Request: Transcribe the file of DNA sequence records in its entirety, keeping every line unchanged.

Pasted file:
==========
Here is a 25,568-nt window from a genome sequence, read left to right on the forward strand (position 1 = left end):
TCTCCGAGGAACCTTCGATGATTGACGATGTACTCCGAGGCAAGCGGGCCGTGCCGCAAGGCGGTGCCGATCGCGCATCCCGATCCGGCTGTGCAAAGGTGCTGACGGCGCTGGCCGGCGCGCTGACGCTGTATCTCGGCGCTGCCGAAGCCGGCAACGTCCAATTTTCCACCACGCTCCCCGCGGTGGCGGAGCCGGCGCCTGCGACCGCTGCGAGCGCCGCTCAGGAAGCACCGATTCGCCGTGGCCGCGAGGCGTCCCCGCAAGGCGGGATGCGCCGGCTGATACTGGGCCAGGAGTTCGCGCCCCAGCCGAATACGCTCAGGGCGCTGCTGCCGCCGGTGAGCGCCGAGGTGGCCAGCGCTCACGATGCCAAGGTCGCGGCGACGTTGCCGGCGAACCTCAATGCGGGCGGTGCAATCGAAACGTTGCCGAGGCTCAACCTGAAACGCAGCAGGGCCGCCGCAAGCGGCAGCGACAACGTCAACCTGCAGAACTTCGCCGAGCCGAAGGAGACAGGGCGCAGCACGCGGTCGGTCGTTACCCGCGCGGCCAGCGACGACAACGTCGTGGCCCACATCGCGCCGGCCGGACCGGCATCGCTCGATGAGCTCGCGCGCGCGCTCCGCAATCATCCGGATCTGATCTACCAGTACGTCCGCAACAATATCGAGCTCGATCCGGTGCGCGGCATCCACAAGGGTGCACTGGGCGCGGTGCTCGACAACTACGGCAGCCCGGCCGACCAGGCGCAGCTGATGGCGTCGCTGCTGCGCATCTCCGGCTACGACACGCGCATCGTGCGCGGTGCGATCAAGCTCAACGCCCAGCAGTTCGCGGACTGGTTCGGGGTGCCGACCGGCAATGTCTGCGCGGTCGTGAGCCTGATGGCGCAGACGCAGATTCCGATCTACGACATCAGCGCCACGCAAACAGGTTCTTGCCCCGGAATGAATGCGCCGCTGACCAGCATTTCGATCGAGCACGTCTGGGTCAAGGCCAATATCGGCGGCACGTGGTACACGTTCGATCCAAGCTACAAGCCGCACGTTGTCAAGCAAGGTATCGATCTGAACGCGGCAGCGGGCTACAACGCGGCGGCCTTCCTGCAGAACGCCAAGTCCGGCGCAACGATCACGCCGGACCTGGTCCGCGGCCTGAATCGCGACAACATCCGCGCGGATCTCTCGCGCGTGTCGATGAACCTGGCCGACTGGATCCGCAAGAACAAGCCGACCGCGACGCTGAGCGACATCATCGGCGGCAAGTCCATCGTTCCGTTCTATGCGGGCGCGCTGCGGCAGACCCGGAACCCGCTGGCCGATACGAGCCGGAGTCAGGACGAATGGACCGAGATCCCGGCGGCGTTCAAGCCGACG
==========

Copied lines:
Here is a 25,568-nt window from a genome sequence, read left to right on the forward strand (position 1 = left end):
TCTCCGAGGAACCTTCGATGATTGACGATGTACTCCGAGGCAAGCGGGCCGTGCCGCAAGGCGGTGCCGATCGCGCATCCCGATCCGGCTGTGCAAAGGTGCTGACGGCGCTGGCCGGCGCGCTGACGCTGTATCTCGGCGCTGCCGAAGCCGGCAACGTCCAATTTTCCACCACGCTCCCCGCGGTGGCGGAGCCGGCGCCTGCGACCGCTGCGAGCGCCGCTCAGGAAGCACCGATTCGCCGTGGCCGCGAGGCGTCCCCGCAAGGCGGGATGCGCCGGCTGATACTGGGCCAGGAGTTCGCGCCCCAGCCGAATACGCTCAGGGCGCTGCTGCCGCCGGTGAGCGCCGAGGTGGCCAGCGCTCACGATGCCAAGGTCGCGGCGACGTTGCCGGCGAACCTCAATGCGGGCGGTGCAATCGAAACGTTGCCGAGGCTCAACCTGAAACGCAGCAGGGCCGCCGCAAGCGGCAGCGACAACGTCAACCTGCAGAACTTCGCCGAGCCGAAGGAGACAGGGCGCAGCACGCGGTCGGTCGTTACCCGCGCGGCCAGCGACGACAACGTCGTGGCCCACATCGCGCCGGCCGGACCGGCATCGCTCGATGAGCTCGCGCGCGCGCTCCGCAATCATCCGGATCTGATCTACCAGTACGTCCGCAACAATATCGAGCTCGATCCGGTGCGCGGCATCCACAAGGGTGCACTGGGCGCGGTGCTCGACAACTACGGCAGCCCGGCCGACCAGGCGCAGCTGATGGCGTCGCTGCTGCGCATCTCCGGCTACGACACGCGCATCGTGCGCGGTGCGATCAAGCTCAACGCCCAGCAGTTCGCGGACTGGTTCGGGGTGCCGACCGGCAATGTCTGCGCGGTCGTGAGCCTGATGGCGCAGACGCAGATTCCGATCTACGACATCAGCGCCACGCAAACAGGTTCTTGCCCCGGAATGAATGCGCCGCTGACCAGCATTTCGATCGAGCACGTCTGGGTCAAGGCCAATATCGGCGGCACGTGGTACACGTTCGATCCAAGCTACAAGCCGCACGTTGTCAAGCAAGGTATCGATCTGAACGCGGCAGCGGGCTACAACGCGGCGGCCTTCCTGCAGAACGCCAAGTCCGGCGCAACGATCACGCCGGACCTGGTCCGCGGCCTGAATCGCGACAACATCCGCGCGGATCTCTCGCGCGTGTCGATGAACCTGGCCGACTGGATCCGCAAGAACAAGCCGACCGCGACGCTGAGCGACATCATCGGCGGCAAGTCCATCGTTCCGTTCTATGCGGGCGCGCTGCGGCAGACCCGGAACCCGCTGGCCGATACGAGCCGGAGTCAGGACGAATGGACCGAGATCCCGGCGGCGTTCAAGCCGACG